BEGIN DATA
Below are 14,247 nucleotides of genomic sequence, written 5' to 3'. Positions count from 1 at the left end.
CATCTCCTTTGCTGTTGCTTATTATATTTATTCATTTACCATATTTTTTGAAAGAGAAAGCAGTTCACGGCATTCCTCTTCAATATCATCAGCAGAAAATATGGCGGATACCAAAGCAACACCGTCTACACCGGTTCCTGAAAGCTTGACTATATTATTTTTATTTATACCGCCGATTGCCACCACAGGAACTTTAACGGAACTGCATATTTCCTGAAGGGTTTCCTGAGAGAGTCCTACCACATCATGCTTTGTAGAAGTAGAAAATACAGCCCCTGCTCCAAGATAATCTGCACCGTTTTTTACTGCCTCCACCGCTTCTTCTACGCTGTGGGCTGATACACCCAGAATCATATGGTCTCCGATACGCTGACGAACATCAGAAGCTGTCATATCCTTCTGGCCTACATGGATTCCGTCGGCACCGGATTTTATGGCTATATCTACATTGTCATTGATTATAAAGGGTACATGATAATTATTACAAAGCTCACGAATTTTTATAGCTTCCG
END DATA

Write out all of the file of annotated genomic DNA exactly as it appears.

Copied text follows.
Below are 14,247 nucleotides of genomic sequence, written 5' to 3'. Positions count from 1 at the left end.
CATCTCCTTTGCTGTTGCTTATTATATTTATTCATTTACCATATTTTTTGAAAGAGAAAGCAGTTCACGGCATTCCTCTTCAATATCATCAGCAGAAAATATGGCGGATACCAAAGCAACACCGTCTACACCGGTTCCTGAAAGCTTGACTATATTATTTTTATTTATACCGCCGATTGCCACCACAGGAACTTTAACGGAACTGCATATTTCCTGAAGGGTTTCCTGAGAGAGTCCTACCACATCATGCTTTGTAGAAGTAGAAAATACAGCCCCTGCTCCAAGATAATCTGCACCGTTTTTTACTGCCTCCACCGCTTCTTCTACGCTGTGGGCTGATACACCCAGAATCATATGGTCTCCGATACGCTGACGAACATCAGAAGCTGTCATATCCTTCTGGCCTACATGGATTCCGTCGGCACCGGATTTTATGGCTATATCTACATTGTCATTGATTATAAAGGGTACATGATAATTATTACAAAGCTCACGAATTTTTATAGCTTCCG